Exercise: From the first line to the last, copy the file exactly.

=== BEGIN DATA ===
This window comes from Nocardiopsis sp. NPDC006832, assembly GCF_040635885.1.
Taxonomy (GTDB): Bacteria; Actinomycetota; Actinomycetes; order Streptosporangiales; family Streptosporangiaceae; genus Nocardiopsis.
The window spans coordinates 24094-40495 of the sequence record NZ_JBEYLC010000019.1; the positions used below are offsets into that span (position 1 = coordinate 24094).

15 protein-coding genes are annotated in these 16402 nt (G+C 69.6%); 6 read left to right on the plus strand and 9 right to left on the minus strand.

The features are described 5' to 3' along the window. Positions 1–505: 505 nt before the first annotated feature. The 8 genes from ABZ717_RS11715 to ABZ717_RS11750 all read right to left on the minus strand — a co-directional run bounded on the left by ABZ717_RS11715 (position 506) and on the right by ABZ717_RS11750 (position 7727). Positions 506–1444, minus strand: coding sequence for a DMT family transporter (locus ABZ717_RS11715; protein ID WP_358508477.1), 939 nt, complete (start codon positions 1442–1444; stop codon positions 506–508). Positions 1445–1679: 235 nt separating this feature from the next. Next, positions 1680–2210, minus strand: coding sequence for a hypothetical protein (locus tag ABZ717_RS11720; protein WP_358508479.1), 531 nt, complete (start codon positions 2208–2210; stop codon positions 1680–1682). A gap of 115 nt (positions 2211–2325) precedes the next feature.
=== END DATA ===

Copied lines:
This window comes from Nocardiopsis sp. NPDC006832, assembly GCF_040635885.1.
Taxonomy (GTDB): Bacteria; Actinomycetota; Actinomycetes; order Streptosporangiales; family Streptosporangiaceae; genus Nocardiopsis.
The window spans coordinates 24094-40495 of the sequence record NZ_JBEYLC010000019.1; the positions used below are offsets into that span (position 1 = coordinate 24094).

15 protein-coding genes are annotated in these 16402 nt (G+C 69.6%); 6 read left to right on the plus strand and 9 right to left on the minus strand.

The features are described 5' to 3' along the window. Positions 1–505: 505 nt before the first annotated feature. The 8 genes from ABZ717_RS11715 to ABZ717_RS11750 all read right to left on the minus strand — a co-directional run bounded on the left by ABZ717_RS11715 (position 506) and on the right by ABZ717_RS11750 (position 7727). Positions 506–1444, minus strand: coding sequence for a DMT family transporter (locus ABZ717_RS11715; protein ID WP_358508477.1), 939 nt, complete (start codon positions 1442–1444; stop codon positions 506–508). Positions 1445–1679: 235 nt separating this feature from the next. Next, positions 1680–2210, minus strand: coding sequence for a hypothetical protein (locus tag ABZ717_RS11720; protein WP_358508479.1), 531 nt, complete (start codon positions 2208–2210; stop codon positions 1680–1682). A gap of 115 nt (positions 2211–2325) precedes the next feature.